NBA: The LeBron James Financial Stimulus To The City Of Cleveland
The New York Times on the economic and financial impact of local hero LeBron James’ return to Cleveland and NE Ohio:
When LeBron James announced his return to the Cleveland Cavaliers in July, fans celebrated by hanging banners, getting drunk and digging old jerseys out of purgatory. They ran into the streets, honked horns and hugged strangers. And some of them started trying to figure out just how much money was about to rain down on Cleveland. According to one estimate, the return of the “king,” as James is known, will add $500 million a year to the city’s economy. “When people say this is just about an athlete making money, there’s more to it than that,” said Edward FitzGerald, the Cuyahoga County executive, at a news conference devoted to the anticipated windfall. “Other people will make a living.”
James is certainly a good investment for the Cavaliers, who will probably cover his $20.6 million salary just from increased ticket sales. The last season James played in Cleveland, after all, the Cavs sold every available regular-season seat at an average price of $55.95, earning about $47 million. Last season, the Cavaliers sold just 84 percent at an average price of just $43.31, for a decline of $16 million. This year, season tickets sold out the day James announced his return, and demand is so overwhelming that the team is raffling the remaining single-game tickets so that everyone in Cleveland has a fair chance. Everything else is gravy: playoff games, sponsorships, jersey sales and the team’s local broadcast rights, serendipitously scheduled for renegotiation at the end of next season.
What FitzGerald and some other Cleveland boosters envision, though, is a LeBron stimulus that enriches the city as a whole. Start, for example, with the restaurants along East Fourth Street, near the arena, whose business dropped significantly after James bolted for Miami. Scalpers are happy, too, and owners of nearby stores that sell T-shirts and jewelry also expect sales to pick up. To get that $500 million estimate, LeRoy Brooks, an emeritus professor of finance at John Carroll University, just outside Cleveland, assumed that all these people making more money will spend it in Cleveland, multiplying the James effect. Brooks told me he now thinks James will add between $163 million and $426 million to the regional economy. He said that he made the first estimate in haste, “on the day after my first grandson was born.” FitzGerald’s staff estimated a more modest bounce. The LeBron stimulus, they concluded, could reach $285 million, including the creation of about 550 new jobs.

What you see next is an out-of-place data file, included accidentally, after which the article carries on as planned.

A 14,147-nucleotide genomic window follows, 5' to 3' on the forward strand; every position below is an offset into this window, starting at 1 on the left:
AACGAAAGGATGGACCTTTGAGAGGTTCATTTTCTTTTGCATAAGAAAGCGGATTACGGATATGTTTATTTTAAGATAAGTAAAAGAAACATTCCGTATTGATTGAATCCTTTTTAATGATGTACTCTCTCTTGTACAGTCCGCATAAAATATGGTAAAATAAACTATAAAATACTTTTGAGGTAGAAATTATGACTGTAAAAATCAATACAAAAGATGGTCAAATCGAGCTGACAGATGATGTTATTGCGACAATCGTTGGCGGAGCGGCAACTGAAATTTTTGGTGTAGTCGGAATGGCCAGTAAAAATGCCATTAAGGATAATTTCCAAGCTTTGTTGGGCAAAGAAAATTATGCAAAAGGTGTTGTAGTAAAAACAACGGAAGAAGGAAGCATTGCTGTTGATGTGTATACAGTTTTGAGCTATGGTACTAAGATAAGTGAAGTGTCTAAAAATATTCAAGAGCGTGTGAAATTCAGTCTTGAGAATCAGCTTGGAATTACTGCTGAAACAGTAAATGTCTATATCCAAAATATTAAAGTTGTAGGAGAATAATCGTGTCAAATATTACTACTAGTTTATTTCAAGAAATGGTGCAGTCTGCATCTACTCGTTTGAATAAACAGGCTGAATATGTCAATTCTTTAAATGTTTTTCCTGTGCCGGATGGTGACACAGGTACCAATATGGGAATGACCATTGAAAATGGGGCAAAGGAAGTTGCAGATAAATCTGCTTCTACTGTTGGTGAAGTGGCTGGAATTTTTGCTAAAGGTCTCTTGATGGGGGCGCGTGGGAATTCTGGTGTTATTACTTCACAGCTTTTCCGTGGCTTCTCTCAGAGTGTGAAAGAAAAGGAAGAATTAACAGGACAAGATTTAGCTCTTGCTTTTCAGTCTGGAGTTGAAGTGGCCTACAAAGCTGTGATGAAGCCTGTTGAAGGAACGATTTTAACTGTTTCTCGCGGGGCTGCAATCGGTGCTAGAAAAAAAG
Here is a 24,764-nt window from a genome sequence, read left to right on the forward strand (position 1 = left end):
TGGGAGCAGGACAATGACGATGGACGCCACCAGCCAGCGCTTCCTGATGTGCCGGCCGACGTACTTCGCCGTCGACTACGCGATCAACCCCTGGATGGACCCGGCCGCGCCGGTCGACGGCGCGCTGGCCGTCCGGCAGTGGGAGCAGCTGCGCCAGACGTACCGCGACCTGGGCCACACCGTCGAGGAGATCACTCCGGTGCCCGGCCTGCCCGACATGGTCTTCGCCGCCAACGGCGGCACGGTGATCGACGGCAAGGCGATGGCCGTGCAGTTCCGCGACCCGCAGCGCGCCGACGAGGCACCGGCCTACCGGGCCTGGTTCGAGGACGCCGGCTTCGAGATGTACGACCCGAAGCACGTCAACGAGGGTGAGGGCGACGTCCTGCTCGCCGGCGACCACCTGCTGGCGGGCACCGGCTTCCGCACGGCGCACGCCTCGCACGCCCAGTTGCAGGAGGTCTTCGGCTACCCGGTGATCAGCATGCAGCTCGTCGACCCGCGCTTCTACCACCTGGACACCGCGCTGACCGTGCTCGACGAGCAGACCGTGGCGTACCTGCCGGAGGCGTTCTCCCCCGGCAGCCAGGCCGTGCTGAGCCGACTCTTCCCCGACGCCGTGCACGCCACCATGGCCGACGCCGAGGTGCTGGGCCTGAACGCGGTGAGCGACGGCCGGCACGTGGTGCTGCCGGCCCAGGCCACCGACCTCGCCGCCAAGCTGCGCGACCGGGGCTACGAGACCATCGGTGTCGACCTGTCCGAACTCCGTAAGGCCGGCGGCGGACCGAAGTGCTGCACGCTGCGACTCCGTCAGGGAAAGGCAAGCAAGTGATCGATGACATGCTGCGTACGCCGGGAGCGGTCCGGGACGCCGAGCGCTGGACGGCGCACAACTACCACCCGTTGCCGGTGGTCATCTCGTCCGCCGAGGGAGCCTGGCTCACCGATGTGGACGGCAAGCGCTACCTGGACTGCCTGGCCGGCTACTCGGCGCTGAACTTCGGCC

Certain individuals have changed a city’s fortunes. John D. Rockefeller helped to drive Cleveland’s rise as an industrial power. Bill Gates sparked Seattle’s high-tech transformation. Dan Gilbert, the founder of Quicken Loans and owner of the Cavs, has purchased a large chunk of downtown Detroit, which he is slowly renovating and repopulating.
But James is not an entrepreneur: He’s a wage-earning entertainer who manufactures jump shots and no-look passes. And there is a limit to how much difference one more union member can make. Last year, the Cleveland area’s economic output was about $123 billion. By the most generous estimates, the return of James would expand output by less than one half of 1 percent. The biggest economic engine in postindustrial Cleveland is probably the Cleveland Clinic, a sprawling treatment and research center that estimates its own annual impact at about $10.5 billion, or 8 percent of the regional total. So the best case is that the return of James has about the same effect as a modest hospital expansion.